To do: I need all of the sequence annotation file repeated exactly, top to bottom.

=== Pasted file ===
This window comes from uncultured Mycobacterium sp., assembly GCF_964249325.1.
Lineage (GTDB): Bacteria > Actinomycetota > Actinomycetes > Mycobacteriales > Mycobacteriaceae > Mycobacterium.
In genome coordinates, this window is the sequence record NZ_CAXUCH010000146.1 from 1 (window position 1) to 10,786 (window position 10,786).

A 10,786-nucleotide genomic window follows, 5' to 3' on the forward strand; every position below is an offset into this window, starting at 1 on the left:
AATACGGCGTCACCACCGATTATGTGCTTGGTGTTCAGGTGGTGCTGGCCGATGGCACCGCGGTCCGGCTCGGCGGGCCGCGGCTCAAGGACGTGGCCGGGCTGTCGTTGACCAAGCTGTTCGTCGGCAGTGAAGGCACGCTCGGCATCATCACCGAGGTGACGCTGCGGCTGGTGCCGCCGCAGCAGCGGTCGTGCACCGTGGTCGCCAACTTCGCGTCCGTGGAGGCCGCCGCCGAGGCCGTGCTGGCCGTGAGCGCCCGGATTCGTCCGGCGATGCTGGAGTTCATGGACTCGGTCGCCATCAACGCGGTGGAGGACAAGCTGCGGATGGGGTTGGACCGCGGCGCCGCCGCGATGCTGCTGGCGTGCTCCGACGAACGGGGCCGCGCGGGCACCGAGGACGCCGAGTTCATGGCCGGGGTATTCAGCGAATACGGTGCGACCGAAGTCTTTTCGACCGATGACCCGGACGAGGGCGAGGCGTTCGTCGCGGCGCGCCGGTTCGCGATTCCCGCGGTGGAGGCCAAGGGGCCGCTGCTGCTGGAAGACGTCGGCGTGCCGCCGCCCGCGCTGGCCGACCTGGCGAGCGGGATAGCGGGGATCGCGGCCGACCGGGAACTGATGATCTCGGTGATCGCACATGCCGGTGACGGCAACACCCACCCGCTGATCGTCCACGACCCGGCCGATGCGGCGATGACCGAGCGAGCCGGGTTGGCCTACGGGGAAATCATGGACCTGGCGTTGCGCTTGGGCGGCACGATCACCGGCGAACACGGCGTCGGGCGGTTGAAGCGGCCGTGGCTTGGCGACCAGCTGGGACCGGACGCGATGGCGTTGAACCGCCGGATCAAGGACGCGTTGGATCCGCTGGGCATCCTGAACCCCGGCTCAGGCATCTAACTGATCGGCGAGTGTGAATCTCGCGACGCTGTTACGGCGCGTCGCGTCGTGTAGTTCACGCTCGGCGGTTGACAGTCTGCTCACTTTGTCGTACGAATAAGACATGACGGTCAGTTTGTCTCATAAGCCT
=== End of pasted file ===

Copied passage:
This window comes from uncultured Mycobacterium sp., assembly GCF_964249325.1.
Lineage (GTDB): Bacteria > Actinomycetota > Actinomycetes > Mycobacteriales > Mycobacteriaceae > Mycobacterium.
In genome coordinates, this window is the sequence record NZ_CAXUCH010000146.1 from 1 (window position 1) to 10,786 (window position 10,786).

A 10,786-nucleotide genomic window follows, 5' to 3' on the forward strand; every position below is an offset into this window, starting at 1 on the left:
AATACGGCGTCACCACCGATTATGTGCTTGGTGTTCAGGTGGTGCTGGCCGATGGCACCGCGGTCCGGCTCGGCGGGCCGCGGCTCAAGGACGTGGCCGGGCTGTCGTTGACCAAGCTGTTCGTCGGCAGTGAAGGCACGCTCGGCATCATCACCGAGGTGACGCTGCGGCTGGTGCCGCCGCAGCAGCGGTCGTGCACCGTGGTCGCCAACTTCGCGTCCGTGGAGGCCGCCGCCGAGGCCGTGCTGGCCGTGAGCGCCCGGATTCGTCCGGCGATGCTGGAGTTCATGGACTCGGTCGCCATCAACGCGGTGGAGGACAAGCTGCGGATGGGGTTGGACCGCGGCGCCGCCGCGATGCTGCTGGCGTGCTCCGACGAACGGGGCCGCGCGGGCACCGAGGACGCCGAGTTCATGGCCGGGGTATTCAGCGAATACGGTGCGACCGAAGTCTTTTCGACCGATGACCCGGACGAGGGCGAGGCGTTCGTCGCGGCGCGCCGGTTCGCGATTCCCGCGGTGGAGGCCAAGGGGCCGCTGCTGCTGGAAGACGTCGGCGTGCCGCCGCCCGCGCTGGCCGACCTGGCGAGCGGGATAGCGGGGATCGCGGCCGACCGGGAACTGATGATCTCGGTGATCGCACATGCCGGTGACGGCAACACCCACCCGCTGATCGTCCACGACCCGGCCGATGCGGCGATGACCGAGCGAGCCGGGTTGGCCTACGGGGAAATCATGGACCTGGCGTTGCGCTTGGGCGGCACGATCACCGGCGAACACGGCGTCGGGCGGTTGAAGCGGCCGTGGCTTGGCGACCAGCTGGGACCGGACGCGATGGCGTTGAACCGCCGGATCAAGGACGCGTTGGATCCGCTGGGCATCCTGAACCCCGGCTCAGGCATCTAACTGATCGGCGAGTGTGAATCTCGCGACGCTGTTACGGCGCGTCGCGTCGTGTAGTTCACGCTCGGCGGTTGACAGTCTGCTCACTTTGTCGTACGAATAAGACATGACGGTCAGTTTGTCTCATAAGCCT